The Wedding Planning Begins, available at: ForYourMarriage.org


Learning To Say I Do

The Wedding Planning Begins


April 5, 2011

Sara: After we got engaged and called family and friends, I quickly went into wedding planning mode.  Justin might say it was a little too quick!  Within twenty-four hours, I contacted both of our pastors so we could begin marriage preparation classes and put a date on the calendar. 

Justin: I thought she was going to plan the whole wedding in the first twenty-four hours.

Sara: Choosing which parish to get married in was a hard decision.  Neither of us had been at our current parishes longer than three or four years.  However, we are both involved at our parishes.  We had discussed getting married in the parish in Iowa I attended during most of my elementary and high school career, but my parents moved several hours away from my “hometown” only six months ago. 

So finally, we decided to get married at Justin’s current parish since it was closer for a majority of our out-of-town guests.  We picked our wedding date because it was the only date both my boss (a priest) and the church were available in the season we wanted to get married.  We called the few reception halls in town, and determined which one had an available date and best suited our wedding.

Next, we began to construct our wedding budget. 

Before we got engaged, we had somewhat discussed what we both believed was a reasonable amount for our financial situation to spend on a wedding.  I had “polled the audience” of my friends to determine how much they had spent, and Justin and I agreed on a number we’d like to keep.

Then I started determining costs, and how much we wanted to spend on each individual item.  I knew, however, it was a sliding scale, and we would eventually need to make some tough decisions.

I am very lucky. 

Justin: I totally agree. She is very lucky.

Sara: As I was starting to say, Justin is very understanding.  After agreeing on our initial budget, we decided which items were important to both of us.  Unfortunately, I soon learned that I had gravely underestimated the price for a photographer.  After searching high and wide, I learned to get even a somewhat experienced photographer, I would have to spend around double what we had initially budgeted.

Photography and great pictures of our wedding day are very important to me, as this is the only tangible thing to help us remember our wedding day in fifty years.  So I looked for the “great deals” on photographers, and met a photographer through a work project that was very reasonably priced.  Although he had only photographed a few weddings, he is a full time photographer and has a stunning portfolio.  Before I booked the photographer, Justin and I discussed our options for paying for the photographer.  Ultimately, we decided if I took budgeted money out of other areas of our wedding (like flowers and cake), we’d book the photographer I found.  So, together, we changed our budget.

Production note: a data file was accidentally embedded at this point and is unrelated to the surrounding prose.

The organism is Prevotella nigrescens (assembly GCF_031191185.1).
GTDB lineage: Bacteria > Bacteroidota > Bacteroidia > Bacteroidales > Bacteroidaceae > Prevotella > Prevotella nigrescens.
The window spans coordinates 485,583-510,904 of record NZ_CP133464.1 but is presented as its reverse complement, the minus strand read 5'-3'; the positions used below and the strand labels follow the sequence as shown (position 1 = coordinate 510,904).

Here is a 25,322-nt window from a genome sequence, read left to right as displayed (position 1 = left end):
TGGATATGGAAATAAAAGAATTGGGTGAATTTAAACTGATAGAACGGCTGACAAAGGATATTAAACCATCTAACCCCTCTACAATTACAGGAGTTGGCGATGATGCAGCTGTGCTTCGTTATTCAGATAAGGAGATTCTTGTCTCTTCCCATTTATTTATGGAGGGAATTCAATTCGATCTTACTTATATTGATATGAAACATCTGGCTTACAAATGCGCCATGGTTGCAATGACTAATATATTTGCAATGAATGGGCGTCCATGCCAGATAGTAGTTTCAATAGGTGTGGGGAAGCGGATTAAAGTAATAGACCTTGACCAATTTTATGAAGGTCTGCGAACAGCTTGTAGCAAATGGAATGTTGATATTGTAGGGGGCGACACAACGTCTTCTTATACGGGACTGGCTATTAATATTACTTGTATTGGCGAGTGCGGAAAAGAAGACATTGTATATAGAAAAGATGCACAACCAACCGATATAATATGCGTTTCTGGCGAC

The system is really good, because it makes me prioritize what is important (Justin is flexible). 

Justin: As far as I am concerned, all I need is a priest and two witnesses. Everything else is extra.

Besides, I think having to work to get what we want keeps us from living in a fairytale.  After all, we will have to live on a budget after we are married and this will mean making tough choices that are even more important than those we are making in planning the wedding. In making these decisions, we are already learning how to compromise and to communicate about money. In addition, Sara may have had to get creative, but I think she would tell you that she has gotten everything that is important to her.

Sara: In the end, I know we’ll both get what we truly want – to be married to each other.

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Learning To Say I Do

Learning To Say I Do

Meet Sara and Justin. Married in June 2011, they welcomed their first child in August 2012. They’re trying to make their Catholic faith a priority as they juggle work and home responsibilities.


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The Wedding Planning Begins, available at: ForYourMarriage.org
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